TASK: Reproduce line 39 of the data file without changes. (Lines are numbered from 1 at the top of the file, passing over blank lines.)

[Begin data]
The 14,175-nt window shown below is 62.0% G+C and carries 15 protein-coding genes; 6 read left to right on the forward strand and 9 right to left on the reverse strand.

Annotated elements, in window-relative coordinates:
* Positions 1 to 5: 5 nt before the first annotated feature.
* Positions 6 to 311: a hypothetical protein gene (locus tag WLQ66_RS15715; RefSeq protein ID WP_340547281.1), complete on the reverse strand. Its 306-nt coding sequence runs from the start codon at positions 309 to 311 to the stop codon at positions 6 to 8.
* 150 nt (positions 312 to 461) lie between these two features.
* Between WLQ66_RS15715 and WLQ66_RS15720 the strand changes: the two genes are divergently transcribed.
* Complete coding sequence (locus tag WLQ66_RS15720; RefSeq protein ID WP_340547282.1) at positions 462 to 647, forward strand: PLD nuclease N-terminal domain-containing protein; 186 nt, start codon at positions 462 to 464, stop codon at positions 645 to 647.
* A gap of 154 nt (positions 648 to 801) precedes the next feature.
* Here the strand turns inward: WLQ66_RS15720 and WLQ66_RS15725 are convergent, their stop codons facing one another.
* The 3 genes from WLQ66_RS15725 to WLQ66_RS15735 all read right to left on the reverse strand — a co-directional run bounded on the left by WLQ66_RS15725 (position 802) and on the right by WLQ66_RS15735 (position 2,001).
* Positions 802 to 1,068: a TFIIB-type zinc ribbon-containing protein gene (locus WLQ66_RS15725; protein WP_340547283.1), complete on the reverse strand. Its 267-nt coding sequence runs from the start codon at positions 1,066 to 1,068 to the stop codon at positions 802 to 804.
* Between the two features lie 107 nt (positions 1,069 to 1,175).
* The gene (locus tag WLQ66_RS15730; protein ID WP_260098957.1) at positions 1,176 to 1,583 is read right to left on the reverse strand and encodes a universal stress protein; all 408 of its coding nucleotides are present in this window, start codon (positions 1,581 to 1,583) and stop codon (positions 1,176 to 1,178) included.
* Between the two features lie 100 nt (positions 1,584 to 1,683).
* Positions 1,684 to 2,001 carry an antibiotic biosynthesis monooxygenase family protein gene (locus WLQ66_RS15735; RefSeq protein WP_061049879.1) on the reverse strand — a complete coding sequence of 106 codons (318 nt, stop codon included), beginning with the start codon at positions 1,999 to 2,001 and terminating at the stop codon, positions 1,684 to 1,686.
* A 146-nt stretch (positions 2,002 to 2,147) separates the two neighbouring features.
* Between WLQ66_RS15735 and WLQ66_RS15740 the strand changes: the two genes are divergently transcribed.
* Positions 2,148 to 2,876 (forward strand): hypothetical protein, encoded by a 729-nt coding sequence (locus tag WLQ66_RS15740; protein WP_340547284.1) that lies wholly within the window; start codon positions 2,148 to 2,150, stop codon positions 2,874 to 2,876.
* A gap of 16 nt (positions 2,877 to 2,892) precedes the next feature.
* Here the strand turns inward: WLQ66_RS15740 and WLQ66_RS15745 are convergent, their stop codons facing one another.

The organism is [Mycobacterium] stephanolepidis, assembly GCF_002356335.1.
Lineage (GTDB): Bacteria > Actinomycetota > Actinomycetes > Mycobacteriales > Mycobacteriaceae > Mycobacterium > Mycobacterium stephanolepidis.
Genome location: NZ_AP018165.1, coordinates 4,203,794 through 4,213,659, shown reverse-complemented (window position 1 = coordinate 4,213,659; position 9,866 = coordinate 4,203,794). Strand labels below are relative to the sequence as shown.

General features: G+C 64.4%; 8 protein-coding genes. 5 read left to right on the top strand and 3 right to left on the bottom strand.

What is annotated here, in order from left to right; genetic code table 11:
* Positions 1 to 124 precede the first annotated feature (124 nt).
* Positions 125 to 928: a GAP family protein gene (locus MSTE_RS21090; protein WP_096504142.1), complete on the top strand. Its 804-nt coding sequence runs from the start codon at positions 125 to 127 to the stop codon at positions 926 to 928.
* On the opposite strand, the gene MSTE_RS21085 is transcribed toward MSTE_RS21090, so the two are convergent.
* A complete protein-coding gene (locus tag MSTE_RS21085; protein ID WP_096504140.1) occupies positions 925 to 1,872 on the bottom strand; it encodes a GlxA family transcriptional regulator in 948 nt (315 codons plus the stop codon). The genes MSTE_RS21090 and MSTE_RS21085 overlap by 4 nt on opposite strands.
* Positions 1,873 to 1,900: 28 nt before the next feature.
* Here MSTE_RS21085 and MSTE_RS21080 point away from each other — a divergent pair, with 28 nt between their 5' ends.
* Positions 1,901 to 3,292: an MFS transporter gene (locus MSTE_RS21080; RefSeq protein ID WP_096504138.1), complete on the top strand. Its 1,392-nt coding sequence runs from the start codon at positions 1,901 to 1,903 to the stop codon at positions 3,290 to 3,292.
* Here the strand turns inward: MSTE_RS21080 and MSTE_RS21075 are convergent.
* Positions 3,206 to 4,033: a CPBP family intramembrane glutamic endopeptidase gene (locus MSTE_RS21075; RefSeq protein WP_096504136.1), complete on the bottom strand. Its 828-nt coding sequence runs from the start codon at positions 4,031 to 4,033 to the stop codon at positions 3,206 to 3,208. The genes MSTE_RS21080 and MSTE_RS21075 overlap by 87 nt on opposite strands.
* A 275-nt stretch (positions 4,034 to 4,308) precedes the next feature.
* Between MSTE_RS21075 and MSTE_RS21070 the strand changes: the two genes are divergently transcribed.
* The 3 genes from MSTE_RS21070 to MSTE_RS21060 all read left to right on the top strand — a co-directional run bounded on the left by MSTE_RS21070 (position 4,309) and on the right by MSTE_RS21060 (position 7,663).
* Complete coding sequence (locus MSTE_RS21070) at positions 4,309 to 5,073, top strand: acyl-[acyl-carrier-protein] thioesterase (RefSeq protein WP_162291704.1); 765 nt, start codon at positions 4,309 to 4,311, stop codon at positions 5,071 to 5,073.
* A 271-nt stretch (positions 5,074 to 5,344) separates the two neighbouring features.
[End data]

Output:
* A 271-nt stretch (positions 5,074 to 5,344) separates the two neighbouring features.